To be clear—I’m not saying anything I’ve said to this point will guarantee you make money.  Sometimes you have the misfortune to be placed in the worst possible location of the con (it happens), you find out that your genre just does not resonate with the crowd (selling military sci-fi at a hippy convention comes to mind), or there is a major ice storm the weekend of your event that basically cuts off every major artery to the venue.  However, I am telling you that if you have multiple titles, write science fiction / horror / urban fantasy / paranormal, and can fake extrovert for up to eight hours a day then cons are definitely a place to try and make some cash while spreading your “gospel.” Besides, where else are you going to get a picture with a Cylon while holding your book (courtesy Iron Brothers of Topeka)?

(Note: A partial list of conventions can be found here.)

James Young: approved by giant robots everywhere.

James Young: approved by giant robots everywhere.

 

 

 

13 Comments

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13 responses to “Guest Post: A Pro At A Show: Into Conness

  1. There are people up here (TX Panhandle) who sell books at the farm-n-ranch shows, mostly kids books about farm life, and cookbooks. And they seem to do pretty well (enough that they come back with more the next year.)

    (Says she who dare not market just yet) We need to find the equivalent of the old rotating racks at the drug stores for our books, electronic, print, or whatever format. James (and the gal with the kids books at the tractor show) is doing that in spades.

  2. I knew a local author here in San Antonio with a cute little cookbook of recipes using lemons … she always had a nice table display, with a tablecloth that matched the blue-and-white gingham-check pattern of her book cover, and a plate of lemon-cookies. And she did gun shows. $40 bucks for the table for a weekend-long event, and she cleaned up every time.

    All of this is good advice, even scaled down for authors doing smaller book events – tables, table display, prices marked, interacting with potential customers, the event manager and volunteers having a good rep for being responsive … it all applies.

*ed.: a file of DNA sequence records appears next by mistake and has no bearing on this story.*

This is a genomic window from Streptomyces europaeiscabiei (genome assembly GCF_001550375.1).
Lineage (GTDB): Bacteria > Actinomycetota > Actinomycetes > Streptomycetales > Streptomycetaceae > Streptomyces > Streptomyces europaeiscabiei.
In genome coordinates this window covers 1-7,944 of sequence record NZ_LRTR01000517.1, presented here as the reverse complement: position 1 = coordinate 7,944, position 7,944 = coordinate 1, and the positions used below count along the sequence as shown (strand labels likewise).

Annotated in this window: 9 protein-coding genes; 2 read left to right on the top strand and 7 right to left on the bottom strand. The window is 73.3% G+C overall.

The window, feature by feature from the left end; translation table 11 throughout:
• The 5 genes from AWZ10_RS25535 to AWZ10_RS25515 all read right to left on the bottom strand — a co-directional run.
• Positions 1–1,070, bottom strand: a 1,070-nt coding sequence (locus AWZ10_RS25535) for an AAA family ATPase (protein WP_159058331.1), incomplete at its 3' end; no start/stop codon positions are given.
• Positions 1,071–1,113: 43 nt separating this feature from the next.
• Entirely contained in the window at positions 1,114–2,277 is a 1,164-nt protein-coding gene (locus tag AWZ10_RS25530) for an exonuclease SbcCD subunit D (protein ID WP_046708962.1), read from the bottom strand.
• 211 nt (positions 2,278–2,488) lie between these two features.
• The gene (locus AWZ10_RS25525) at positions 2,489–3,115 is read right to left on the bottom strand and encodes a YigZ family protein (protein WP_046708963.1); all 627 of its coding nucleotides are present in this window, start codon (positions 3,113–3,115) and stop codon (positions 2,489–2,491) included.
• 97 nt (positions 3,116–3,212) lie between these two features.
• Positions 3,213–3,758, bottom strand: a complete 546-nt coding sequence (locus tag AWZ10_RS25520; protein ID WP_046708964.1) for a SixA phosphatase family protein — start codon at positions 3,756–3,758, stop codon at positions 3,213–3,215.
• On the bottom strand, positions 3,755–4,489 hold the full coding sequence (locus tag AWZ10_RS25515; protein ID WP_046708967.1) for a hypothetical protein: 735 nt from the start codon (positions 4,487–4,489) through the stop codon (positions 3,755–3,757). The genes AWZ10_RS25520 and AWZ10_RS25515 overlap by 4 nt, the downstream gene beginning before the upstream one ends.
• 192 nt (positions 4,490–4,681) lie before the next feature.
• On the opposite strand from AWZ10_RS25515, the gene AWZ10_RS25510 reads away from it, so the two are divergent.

PS, TxRed, there is a standing rotating wire rack on Amazon for $90 … which I am looking at longingly. If I have too many more books to display at shows, I’m going to have to bite the bullet and buy it. Or get a second table space at shows…

  3. dougirvin

    Good information to keep in mind. Thanks, James!

  4. The Clear Displays I linked to in the article has several vertical racks (if you don’t already have them). 😀

    I can see where a cookbook would do devastation at a gun show. I made cash, but it seemed like a lot more work than at cons given my genre.

  5. The Other Sean

    That photo is awesome, but I think it needs a better caption, like “Kid tested, Cylon approved.” 😛

  6. Christopher M. Chupik

    I haven’t done this yet (nothing to sell) but a few of my author friends have and some have moved a decent amount of product this way. Thank you, once again, Cedar. 🙂

  7. James is a great guy and very understanding of what it takes to run a con and the pitfalls that can occur. He is also a keen observer of how promoters handle situations and snafu’s beyond their control. James was a guest at TopCon Geek Expo 2015 ( http://www.topcon.us ), and was not in the most ideal spot (the photo with the IBOT Cylon was taken in front of James’ booth at TopCon), yet he understood what and why and worked with us for which we were very appreciative. Fortunately those problems have been addressed and James’ should have a very big smile on his face at this years TopCon. The bottom line is this; We were very impressed with James’, his attitude and his professionalism and he is well worth listening to and reading. As a matter of fact, he said something in this article that I am going to put into play. Want to know what it is? Well I guess you will just have to come to TopCon Geek Expo 2016 to find out.